Are you getting the traction you expected in the enterprise? Why or why not?

I’d say we’ve moved well past the stage of “are most enterprise workloads going to move to the cloud?” to “how quickly and which ones will go first?”. One of the things that surprised us early on in the business was how quickly this new way of IT gained traction in the enterprise. Enterprises are moving to the cloud at a very fast clip because they’re able to innovate more quickly in the cloud. Great ideas can take off and ideas that are not so good can fail inexpensively. In the past, developers and IT teams had to wait weeks to procure the resources to test a new idea. With the cloud, companies are unleashing innovation in their organizations by providing teams with access to cloud resources.

A real-world example of that is with Comcast, a global media and technology company. Demand for the company’s new X1 delivery platform exceeded the capacity of its on-premise data centers. By turning to AWS, Comcast was able to quickly add capacity with Amazon VPC and Direct Connect, expanding their data centers as they scale to provide interactive entertainment on demand.

AWS does quite a bit of partnering with the global systems integrator community. Can you tell us more about these relationships?

AWS has a rapidly growing ecosystem of systems integrators (SIs) all over the world. AWS partner ecosystem in total, has grown to more than 10,000 technology and consulting partners worldwide – including the largest SIs like Deloitte, CapGemini, Accenture, Wipro and Cognizant. The SI community is extremely important to AWS. These firms are able to design, build and/or manage solutions on the AWS platform. They have deep understanding around architecting for the cloud, migrating legacy workloads and innovating new solutions on behalf of customers. They have helped our major Enterprise customers execute and manage mission critical workloads worldwide. They are able to apply their knowledge of the customers systems to facilitate moving those to AWS delivering significant agility and cost savings.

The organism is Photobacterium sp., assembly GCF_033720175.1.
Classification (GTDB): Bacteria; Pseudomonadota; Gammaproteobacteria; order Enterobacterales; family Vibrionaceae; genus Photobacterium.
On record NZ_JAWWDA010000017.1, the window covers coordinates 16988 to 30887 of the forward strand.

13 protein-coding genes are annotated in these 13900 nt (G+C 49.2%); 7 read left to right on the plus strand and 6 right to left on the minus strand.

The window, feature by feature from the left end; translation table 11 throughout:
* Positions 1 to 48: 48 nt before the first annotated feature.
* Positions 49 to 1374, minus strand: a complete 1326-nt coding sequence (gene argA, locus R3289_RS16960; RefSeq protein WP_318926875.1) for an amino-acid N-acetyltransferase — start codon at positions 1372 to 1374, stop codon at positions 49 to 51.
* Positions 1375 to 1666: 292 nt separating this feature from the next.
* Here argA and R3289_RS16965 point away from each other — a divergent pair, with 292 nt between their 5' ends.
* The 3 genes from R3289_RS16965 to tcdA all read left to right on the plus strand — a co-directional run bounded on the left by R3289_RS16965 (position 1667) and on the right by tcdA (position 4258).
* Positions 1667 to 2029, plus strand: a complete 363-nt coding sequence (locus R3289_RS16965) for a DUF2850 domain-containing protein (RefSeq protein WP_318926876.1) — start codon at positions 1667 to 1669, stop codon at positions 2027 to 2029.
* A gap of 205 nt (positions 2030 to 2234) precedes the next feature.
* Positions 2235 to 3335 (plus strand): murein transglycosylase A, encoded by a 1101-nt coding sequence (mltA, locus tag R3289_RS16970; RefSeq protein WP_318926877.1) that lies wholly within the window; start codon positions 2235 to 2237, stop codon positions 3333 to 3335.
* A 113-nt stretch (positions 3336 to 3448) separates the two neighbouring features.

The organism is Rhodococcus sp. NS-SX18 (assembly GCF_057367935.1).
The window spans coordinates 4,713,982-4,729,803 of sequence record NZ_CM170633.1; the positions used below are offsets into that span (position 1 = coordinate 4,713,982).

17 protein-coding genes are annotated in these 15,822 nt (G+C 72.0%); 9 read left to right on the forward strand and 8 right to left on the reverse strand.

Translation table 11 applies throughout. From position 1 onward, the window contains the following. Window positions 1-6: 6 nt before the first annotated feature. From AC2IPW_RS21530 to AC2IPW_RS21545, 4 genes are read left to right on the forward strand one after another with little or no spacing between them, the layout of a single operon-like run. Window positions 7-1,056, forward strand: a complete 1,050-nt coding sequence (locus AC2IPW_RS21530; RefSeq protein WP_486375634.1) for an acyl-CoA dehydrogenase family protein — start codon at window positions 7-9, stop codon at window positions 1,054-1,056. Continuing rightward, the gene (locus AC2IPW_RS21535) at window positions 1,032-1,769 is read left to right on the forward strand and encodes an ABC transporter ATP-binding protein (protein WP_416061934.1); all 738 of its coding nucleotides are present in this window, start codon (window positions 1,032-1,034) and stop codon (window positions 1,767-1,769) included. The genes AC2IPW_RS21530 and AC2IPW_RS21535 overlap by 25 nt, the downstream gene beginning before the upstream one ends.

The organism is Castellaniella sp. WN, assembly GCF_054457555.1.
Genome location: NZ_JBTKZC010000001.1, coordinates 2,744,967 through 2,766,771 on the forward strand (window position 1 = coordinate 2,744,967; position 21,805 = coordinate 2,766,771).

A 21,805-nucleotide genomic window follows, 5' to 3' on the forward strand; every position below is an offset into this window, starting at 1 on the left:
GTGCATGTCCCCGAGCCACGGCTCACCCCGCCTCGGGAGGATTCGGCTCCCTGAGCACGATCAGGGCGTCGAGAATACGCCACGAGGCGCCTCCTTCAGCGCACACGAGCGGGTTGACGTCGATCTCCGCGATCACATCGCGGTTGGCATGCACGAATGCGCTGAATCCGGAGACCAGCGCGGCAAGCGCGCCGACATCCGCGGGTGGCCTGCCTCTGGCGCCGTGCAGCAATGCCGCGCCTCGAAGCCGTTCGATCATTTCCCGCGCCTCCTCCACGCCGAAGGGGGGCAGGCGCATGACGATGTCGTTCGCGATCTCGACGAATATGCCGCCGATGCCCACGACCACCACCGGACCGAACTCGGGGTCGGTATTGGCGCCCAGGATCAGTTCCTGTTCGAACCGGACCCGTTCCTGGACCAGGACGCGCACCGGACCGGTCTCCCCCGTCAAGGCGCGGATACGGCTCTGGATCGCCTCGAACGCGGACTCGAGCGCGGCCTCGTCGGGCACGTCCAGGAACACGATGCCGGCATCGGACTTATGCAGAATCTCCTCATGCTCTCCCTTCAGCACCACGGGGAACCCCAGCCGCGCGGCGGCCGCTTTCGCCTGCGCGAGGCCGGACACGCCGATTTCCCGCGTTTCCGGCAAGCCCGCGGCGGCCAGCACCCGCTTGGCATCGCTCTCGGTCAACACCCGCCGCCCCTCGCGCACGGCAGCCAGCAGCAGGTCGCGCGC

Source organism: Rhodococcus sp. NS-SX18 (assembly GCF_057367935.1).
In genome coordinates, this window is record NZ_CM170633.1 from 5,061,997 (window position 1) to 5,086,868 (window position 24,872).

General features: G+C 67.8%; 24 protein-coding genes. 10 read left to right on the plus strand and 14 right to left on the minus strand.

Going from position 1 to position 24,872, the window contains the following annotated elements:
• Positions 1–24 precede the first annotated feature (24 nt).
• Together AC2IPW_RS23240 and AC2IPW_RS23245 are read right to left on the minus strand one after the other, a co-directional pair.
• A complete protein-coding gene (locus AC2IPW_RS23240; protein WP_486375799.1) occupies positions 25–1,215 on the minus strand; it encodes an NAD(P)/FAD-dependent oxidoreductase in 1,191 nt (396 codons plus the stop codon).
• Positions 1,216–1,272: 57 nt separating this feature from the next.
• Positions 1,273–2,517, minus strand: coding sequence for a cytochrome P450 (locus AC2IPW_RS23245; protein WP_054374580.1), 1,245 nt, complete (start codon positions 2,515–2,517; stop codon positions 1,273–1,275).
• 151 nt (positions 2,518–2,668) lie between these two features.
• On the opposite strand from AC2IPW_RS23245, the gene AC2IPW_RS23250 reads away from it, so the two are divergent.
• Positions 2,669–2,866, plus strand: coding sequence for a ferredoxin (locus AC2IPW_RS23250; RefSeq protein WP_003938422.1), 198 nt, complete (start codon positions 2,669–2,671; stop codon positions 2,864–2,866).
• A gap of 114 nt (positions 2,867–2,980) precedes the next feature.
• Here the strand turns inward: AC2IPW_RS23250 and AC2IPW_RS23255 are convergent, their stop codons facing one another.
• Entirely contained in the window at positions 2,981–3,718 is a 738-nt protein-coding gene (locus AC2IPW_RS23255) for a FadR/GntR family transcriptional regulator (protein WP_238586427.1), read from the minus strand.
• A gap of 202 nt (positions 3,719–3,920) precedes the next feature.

Is using AWS the same as outsourcing?

No. With outsourcing you don’t trade capital expense for variable expense, you don’t get the elasticity and agility, and you can’t deploy globally in minutes. Take the point around global deployment and elasticity – in an outsourcing or co-lo environment you would need to plan for growth, renegotiate or create a new contract for a different global reach or pay hefty fees for spikes. With AWS, you have none of these considerations. If customers want to expand their infrastructure due to growth, development or for disaster recovery in another part of the world, that can be done with a few clicks in AWS. We allow customers to get out of the business of paying for and managing undifferentiated workloads and free up resources, money and people, to focus on core business.